The return journey aboard La Fleche proves delightful for both Aubrey and his particular friend. Stephen Maturin, with high winds and beautiful skies. It is when La Fleche nears the coast of Brazil that tragedy strikes. Accidental fire ravages the ship, forcing the crew into lifeboats. Rescued eventually by the Java, Aubrey and Maturin meet with yet another deterrent to their journey home when the Java engages the U.S.S. Constitution in battle, and loses. Aubrey, now a POW in Boston, waits for word of a prisoner exchange, while Maturin renews his friendship with the raven-haired expatriate, Diana Villiers.
Don't miss the rest of the Aubrey/Maturin series.
©1979 Patrick O'Brian; (P)2003 Recorded Books, LLC.
"The Fortune of War is a marvelously full-flavored, engrossing book, which towers over its current rivals in the genre like a three-decker over a ship's longboat." (Times Literary Supplement)
M A Stoever
This is the most interesting of the first six books in the series for American readers, and as such provides an alternative to starting the series at the beginning (with "Master and Commander"). The author alludes to many of the significant events in the preceding novels and also presents the most important characters, allowing the reader approaching this excellent series for the first time to slip in effortlessly. The principal theme of these books, the friendship between the extrovert Aubrey and the introvert Maturin, is primarily responsible for the poignancy of the tales and is evident throughout "The Fortune of War".
I was pleased how he was able to work in a significant amount of naval warfare and strategy into what ultimately is a spy/escape story. There are some wonderful moments: one with Jack mistaking another character's identity because of a common name, considerable development of Steven as a spy including a tremendous chase sequence that remains clearly in my mind to this day, and a satsifying and thunderous ending. Knowing that if you enjoyed this you can follow the characters on further (and previous) adventures is really a plus.
This is a great read. It was a lot of fun. The real "plus" on top of the excitement goes to those who are interested in the history of naval warfare and also of early British/American relations.
I write for myself, for my own pleasure. And I want to be left alone to do it. - Salinger ^(;,;)^
"A noble spread of sails, upon my word"
- Patrick O'Brian, The Fortune of War
There is a danger in writing a review of these books too soon after finishing them. If it is possible to describe my reception of a book of literature as somehow the equivalent of love, these books by O'Brian would certainly be a top contender for one of the great literature loves of my life. No. This isn't Shakespeare, but often even Shakespeare isn't Shakespeare. But these books are something. They are beyond prose and art. There is a lift that I get from them that is hard to translate adequately. All I have to do is look at the edge of one of these books after I've finished it, and I've absolutely abused it with sticky notes and post-it tabs. There are just so many fine turns of phrase, observations, and witticisms that I don't want to lose. The edge becomes as layered as Caesar's hair.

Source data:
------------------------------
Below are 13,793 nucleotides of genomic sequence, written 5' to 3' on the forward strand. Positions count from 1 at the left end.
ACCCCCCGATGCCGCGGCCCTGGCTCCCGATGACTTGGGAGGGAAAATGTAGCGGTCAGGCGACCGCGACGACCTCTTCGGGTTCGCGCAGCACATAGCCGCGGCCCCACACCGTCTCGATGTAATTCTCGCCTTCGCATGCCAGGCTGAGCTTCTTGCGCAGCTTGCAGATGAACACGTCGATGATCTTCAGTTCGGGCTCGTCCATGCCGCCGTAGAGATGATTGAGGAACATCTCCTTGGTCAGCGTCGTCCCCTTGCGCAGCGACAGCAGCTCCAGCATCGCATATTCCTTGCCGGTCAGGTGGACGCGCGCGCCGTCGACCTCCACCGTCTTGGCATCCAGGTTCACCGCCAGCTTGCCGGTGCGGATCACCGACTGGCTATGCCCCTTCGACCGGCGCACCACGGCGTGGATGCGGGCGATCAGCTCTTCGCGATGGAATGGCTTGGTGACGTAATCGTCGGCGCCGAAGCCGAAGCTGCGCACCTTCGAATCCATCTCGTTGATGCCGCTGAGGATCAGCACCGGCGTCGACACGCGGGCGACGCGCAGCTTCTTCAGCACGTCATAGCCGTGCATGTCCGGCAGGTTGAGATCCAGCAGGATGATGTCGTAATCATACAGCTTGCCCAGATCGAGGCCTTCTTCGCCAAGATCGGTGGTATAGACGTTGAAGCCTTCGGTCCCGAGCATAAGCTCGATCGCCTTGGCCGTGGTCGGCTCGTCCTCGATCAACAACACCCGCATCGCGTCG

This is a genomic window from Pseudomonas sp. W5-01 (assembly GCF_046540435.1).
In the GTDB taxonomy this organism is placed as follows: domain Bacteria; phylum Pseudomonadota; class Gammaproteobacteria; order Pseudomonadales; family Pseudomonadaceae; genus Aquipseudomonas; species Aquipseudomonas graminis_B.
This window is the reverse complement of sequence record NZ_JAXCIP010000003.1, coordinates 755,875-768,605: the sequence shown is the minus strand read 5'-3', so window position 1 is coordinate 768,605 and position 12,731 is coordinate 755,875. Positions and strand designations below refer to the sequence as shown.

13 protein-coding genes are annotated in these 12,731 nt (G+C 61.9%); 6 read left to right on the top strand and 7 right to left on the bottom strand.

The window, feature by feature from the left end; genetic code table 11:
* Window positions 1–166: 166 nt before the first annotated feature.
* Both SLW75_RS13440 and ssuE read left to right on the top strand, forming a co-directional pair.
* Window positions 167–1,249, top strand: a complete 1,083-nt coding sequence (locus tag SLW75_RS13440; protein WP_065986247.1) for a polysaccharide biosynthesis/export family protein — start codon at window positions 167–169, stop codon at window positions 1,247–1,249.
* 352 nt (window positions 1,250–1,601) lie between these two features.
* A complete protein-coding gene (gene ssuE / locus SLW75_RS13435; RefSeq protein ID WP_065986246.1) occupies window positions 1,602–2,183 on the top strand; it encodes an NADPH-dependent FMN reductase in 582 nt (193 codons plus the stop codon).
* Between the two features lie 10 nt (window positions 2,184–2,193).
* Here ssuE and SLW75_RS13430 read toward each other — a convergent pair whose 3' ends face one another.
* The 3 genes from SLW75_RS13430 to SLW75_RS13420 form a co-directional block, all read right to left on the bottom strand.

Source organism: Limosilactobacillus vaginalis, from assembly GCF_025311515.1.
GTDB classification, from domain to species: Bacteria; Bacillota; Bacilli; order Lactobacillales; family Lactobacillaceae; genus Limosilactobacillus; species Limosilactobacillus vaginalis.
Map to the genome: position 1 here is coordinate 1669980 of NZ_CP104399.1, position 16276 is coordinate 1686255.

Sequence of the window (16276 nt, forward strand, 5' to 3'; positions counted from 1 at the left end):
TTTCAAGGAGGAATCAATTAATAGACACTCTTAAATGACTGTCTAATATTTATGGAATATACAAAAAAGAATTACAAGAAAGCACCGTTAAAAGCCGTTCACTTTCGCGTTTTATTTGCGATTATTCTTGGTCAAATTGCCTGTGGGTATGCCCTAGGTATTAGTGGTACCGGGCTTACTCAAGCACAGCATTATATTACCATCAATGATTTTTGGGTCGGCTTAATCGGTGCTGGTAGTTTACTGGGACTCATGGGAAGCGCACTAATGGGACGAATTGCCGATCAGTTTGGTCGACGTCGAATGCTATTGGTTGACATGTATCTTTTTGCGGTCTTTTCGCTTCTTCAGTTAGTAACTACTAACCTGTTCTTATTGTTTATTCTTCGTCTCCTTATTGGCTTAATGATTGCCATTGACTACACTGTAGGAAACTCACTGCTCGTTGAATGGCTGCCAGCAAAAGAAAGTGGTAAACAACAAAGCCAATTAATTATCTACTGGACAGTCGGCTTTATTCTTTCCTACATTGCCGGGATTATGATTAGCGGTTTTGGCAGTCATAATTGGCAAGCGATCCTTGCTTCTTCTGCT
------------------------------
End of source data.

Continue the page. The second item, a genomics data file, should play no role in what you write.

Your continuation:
As always, I love O'Brian's attention to Aubrey and Maturin's friendship and how he further explores the two very distinct aspects of manliness and honor, war and intelligence, love and loyalty. Captain Aubrey and Dr. Stephen Maturin present very two idealized, but also very human, studies. Much like Johnson's pictures of birds, presented to Dr. Maturin "gives us not the bird, for no bird ever had this brilliant clarity in every member, but the Platonic idea of the bird, the visible archetype of the turkey-buzzard", these character studies of these two binary, nautical protagonists gives the reader not just men, but the archetype of men. It is done with grace, beauty, humor, and at moments - perfection.
One of the other parts of this particular book I adored was its focus on the American Navy during the War of 1812, specifically around Boston and Nantucket. I spent a day in Nantucket this last summer and also spent an afternoon snooping around the USS Constitution. I loved reading O'Brian describe the coast around Boston, the town of Boston, the USS Constitution, and finally the battle between the HMS Shannon and the USS Chesapeake on 1 June 1813.
Another chapter in the Aubriad as it's referred to and a lot of rare land based action. in most of the other books in the series the real gut clenching, white eyelid (as opposed to white knuckle) sections take place off the sea. Tulls American accent is exactly what you would expect from a world class narrator not perfect but intentionally so, he does it right and the nuances ring clear. A wonderful meeting of fine literature and fine acting.
This is not only a great adventure story; it is also an amazing character study. The narrator makes it come alive. Bravo.
I've read or listened to the entire series at least a dozen times, and it continues to entertain and excite. "The Fortune of War" shows both Jack and Stephen at their primes, the excitement of battle, and O'Brian's sense of humor with the lesser of two weevils and Mr. Evans' facetious explanation of the 'Iroquois "katno aiss' vizmi"'.
Patrick Tull's rendition of the book continues what is in my opinion the ideal interpretation of the characters' voices.
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